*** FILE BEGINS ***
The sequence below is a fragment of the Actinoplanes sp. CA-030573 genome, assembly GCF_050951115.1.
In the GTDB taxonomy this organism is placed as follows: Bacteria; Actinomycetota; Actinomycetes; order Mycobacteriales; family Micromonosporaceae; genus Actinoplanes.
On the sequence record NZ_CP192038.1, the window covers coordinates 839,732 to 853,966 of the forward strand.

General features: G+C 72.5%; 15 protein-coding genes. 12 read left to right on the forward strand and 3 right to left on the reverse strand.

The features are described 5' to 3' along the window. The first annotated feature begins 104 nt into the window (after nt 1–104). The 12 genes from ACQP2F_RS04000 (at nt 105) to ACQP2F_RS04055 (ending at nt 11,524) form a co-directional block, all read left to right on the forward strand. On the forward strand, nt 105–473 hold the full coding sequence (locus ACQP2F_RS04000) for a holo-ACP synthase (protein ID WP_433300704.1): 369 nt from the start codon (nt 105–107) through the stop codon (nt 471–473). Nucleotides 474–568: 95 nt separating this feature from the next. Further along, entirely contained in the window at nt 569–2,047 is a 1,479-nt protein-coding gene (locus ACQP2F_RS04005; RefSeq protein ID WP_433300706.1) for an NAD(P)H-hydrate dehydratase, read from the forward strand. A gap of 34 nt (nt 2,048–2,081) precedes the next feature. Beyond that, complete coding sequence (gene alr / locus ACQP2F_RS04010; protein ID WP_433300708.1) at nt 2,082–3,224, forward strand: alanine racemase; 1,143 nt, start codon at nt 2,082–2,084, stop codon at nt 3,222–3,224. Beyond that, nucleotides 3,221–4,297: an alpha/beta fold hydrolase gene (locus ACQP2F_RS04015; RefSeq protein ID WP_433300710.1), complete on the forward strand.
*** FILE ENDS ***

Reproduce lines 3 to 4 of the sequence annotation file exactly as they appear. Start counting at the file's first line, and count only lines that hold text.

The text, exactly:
On the sequence record NZ_CP192038.1, the window covers coordinates 839,732 to 853,966 of the forward strand.

General features: G+C 72.5%; 15 protein-coding genes. 12 read left to right on the forward strand and 3 right to left on the reverse strand.